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Wednesday, February 13, 2013
Most common Regrets of the Dying
Subject: Most Common Regrets of the Dying
Priorities become crystal clear when people are about to die. This has been the observation of nursing staff while working with terminally ill patients. Bronnie Ware spent several years caring for dying people in their homes. She shares the five most common regrets the dying have.
For many years I worked in palliative care. Some incredibly special times were shared. I was with most of them for the last three to twelve weeks of their lives.
People grow a lot when they are faced with their own mortality. Each experienced a variety of emotions, as expected, of denial, fear, anger, remorse, more denial and eventually acceptance. Though, every single patient found their peace before they departed.
When questioned about any regrets they had or anything they would do differently, common themes surfaced again and again. Here are the most common five:
1. I wish I’d had the courage to live a life true to myself, not the life others expected of me.
This was the most common regret of all. When you are on your deathbed, what others think of you is a long distance away from your mind. Most people had not honoured even a half of their dreams and died knowing that it was due to choices they did not make , invariably due to influence of others.
When people realise that their life is almost over and look back, it is easy to see how many dreams have gone unfulfilled. It is very important to try and honour at least some of your dreams along the way, till your health is intact. From the moment that you lose your health, it is too late. Health brings a freedom very few realise, until they no longer have it.
2. I wish I didn’t work so hard.
This came from every male patient that I nursed. They missed their children’s youth and their partner’s companionship. Women also spoke of this regret. But as most were from an older generation, many of the female patients had not been breadwinners. All of the men I nursed deeply regretted spending so much of their lives on the treadmill of a work existence.
By simplifying your lifestyle and making conscious choices along the way, it is possible to not need the income that you think you do. And by creating more space in your life, you become happier and more open to new opportunities, ones more suited to your new lifestyle.
3. I wish I’d had the courage to express my feelings.
Many people suppressed their feelings in order to keep peace with others. As a result, they settled for a mediocre existence and never became who they were truly capable of becoming. Many developed illnesses relating to the bitterness and resentment they carried as a result.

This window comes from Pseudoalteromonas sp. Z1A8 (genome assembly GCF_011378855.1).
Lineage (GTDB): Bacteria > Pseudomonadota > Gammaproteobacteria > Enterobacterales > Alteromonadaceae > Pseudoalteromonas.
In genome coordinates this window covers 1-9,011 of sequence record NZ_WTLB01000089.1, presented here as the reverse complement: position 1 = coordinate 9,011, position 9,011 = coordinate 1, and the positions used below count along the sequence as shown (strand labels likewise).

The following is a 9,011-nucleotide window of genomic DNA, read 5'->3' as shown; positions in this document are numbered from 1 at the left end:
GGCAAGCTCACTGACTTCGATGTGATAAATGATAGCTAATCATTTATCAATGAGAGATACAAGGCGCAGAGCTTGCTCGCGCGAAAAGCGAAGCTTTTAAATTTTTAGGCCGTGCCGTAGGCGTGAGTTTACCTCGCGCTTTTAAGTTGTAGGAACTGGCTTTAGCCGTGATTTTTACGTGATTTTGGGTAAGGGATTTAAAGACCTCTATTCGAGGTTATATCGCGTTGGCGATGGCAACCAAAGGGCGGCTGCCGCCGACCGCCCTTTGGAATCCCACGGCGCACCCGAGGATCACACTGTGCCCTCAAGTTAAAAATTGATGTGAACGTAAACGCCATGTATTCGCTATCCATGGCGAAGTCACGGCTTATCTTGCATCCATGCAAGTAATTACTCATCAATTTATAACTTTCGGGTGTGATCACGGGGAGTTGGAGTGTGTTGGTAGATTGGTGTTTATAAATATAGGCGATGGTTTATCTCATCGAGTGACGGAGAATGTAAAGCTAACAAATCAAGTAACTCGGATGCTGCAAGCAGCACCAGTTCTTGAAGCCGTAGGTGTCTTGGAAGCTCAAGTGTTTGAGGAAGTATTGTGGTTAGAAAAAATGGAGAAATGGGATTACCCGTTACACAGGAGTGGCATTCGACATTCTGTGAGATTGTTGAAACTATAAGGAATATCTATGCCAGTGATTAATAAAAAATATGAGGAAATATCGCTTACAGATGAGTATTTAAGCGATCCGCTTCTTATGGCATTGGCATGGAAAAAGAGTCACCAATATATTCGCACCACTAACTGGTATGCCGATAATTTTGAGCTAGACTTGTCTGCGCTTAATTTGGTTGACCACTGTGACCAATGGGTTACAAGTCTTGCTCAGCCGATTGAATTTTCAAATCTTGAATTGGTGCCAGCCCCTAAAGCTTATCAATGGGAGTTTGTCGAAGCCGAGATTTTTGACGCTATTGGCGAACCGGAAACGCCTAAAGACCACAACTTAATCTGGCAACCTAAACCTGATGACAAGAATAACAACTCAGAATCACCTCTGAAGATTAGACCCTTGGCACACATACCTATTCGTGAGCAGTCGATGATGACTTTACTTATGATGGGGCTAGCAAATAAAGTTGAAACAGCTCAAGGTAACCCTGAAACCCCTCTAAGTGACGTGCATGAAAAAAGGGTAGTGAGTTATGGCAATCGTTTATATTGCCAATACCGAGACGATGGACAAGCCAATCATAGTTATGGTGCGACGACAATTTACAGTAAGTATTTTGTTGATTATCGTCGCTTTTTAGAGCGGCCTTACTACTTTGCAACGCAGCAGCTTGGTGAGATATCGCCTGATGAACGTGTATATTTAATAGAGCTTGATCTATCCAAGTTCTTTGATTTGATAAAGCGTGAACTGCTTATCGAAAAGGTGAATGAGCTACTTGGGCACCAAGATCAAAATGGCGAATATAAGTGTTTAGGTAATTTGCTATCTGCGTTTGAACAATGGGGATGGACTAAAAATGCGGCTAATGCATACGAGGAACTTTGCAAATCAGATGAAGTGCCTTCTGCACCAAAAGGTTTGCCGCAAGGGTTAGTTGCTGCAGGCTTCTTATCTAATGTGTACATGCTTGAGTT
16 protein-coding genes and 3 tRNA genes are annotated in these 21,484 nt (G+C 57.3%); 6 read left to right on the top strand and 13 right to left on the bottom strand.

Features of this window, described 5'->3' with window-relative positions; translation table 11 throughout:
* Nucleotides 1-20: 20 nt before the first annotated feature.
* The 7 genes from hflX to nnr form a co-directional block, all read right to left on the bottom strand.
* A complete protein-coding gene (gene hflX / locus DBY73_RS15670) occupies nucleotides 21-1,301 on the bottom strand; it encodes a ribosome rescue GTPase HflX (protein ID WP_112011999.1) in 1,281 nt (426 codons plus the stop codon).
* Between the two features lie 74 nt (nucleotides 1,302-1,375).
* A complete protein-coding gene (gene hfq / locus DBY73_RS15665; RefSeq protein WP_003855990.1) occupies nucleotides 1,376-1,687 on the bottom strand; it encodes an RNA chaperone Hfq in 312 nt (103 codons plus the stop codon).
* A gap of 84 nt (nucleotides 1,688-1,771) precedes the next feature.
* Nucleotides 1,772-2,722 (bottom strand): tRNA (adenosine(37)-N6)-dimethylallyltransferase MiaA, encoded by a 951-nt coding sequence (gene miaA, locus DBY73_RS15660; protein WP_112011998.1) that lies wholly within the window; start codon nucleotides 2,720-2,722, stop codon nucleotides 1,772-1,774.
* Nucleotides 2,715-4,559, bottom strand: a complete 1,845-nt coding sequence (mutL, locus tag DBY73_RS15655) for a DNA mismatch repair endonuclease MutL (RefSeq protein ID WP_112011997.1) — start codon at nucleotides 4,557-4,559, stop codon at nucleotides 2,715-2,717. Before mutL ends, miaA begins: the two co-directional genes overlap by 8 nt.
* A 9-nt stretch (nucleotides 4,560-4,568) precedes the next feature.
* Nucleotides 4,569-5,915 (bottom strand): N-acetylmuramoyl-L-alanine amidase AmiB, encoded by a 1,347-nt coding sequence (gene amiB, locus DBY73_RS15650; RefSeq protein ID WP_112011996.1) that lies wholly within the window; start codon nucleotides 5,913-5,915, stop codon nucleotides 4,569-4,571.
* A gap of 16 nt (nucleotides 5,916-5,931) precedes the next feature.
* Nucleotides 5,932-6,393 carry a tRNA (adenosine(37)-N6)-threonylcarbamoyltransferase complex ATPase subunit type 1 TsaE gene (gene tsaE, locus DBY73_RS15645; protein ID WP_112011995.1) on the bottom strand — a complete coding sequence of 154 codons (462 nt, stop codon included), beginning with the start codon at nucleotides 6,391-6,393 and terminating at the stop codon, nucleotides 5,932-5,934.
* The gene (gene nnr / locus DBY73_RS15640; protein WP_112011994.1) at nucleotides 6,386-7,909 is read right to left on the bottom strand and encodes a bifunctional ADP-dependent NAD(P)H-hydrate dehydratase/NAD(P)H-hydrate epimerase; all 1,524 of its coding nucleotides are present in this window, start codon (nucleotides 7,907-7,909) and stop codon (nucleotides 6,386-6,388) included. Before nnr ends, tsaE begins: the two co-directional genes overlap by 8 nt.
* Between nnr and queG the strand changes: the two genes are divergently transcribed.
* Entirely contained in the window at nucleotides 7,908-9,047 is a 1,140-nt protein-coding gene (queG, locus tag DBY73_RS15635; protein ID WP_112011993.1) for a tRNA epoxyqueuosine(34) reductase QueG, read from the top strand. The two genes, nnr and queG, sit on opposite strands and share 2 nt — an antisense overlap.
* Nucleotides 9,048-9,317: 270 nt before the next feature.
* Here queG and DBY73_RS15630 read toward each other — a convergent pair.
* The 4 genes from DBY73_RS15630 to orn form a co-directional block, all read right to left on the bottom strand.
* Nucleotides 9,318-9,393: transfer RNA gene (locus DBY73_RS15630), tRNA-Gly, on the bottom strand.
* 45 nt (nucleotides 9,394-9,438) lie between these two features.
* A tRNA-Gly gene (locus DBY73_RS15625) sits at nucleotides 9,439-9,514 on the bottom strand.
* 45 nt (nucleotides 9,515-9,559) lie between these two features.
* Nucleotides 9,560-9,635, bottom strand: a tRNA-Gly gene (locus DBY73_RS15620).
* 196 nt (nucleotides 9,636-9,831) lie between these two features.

We cannot control the reactions of others. However, although people may initially react when you change the way you are, by speaking honestly, in the end it raises the relationship to a whole new and healthier level. Alternately, it releases the unhealthy relationship from your life. Either way, you win.
4. I wish I had stayed in touch with my friends.
Often they would not truly realise the full benefits of old friends until their dying weeks and it was not always possible to track them down. Many had become so caught up in their own lives that they had let golden friendships slip by over the years. There were many deep regrets about not giving friendships the time and effort that they deserved. Everyone misses their friends when they are dying.
It is common for anyone in a busy lifestyle to let friendships slip. But when you are faced with your approaching death, the physical details of life fall away. People do want to get their financial affairs in order if possible. But it is not money or status that holds the true importance for them. They want to get things in order more for the benefit of those they love. Usually though, they are too ill and weary to ever manage this task. It is all comes down to love and relationships in the end.
That is all that remains in the final weeks…. love and relationships.
5. I wish that I had let myself be happier.
This is a surprisingly common one. Many did not realise until the end that hapiness is a choice. They had stayed stuck in old patterns and habits. The so called ‘comfort’ of familiarity overflowed into their emotions, as well as their physical lives.
Fear of change had them pretending to others, and to their selves, that they were content. Deep within, they longed to laugh properly and have silliness in their life again.
Bottomline: How wonderful would it be, not to have any of these five regrets , just as you are about to depart.
Life is a choice. It is YOUR life. Choose consciously, choose wisely, choose honestly. Choose happiness.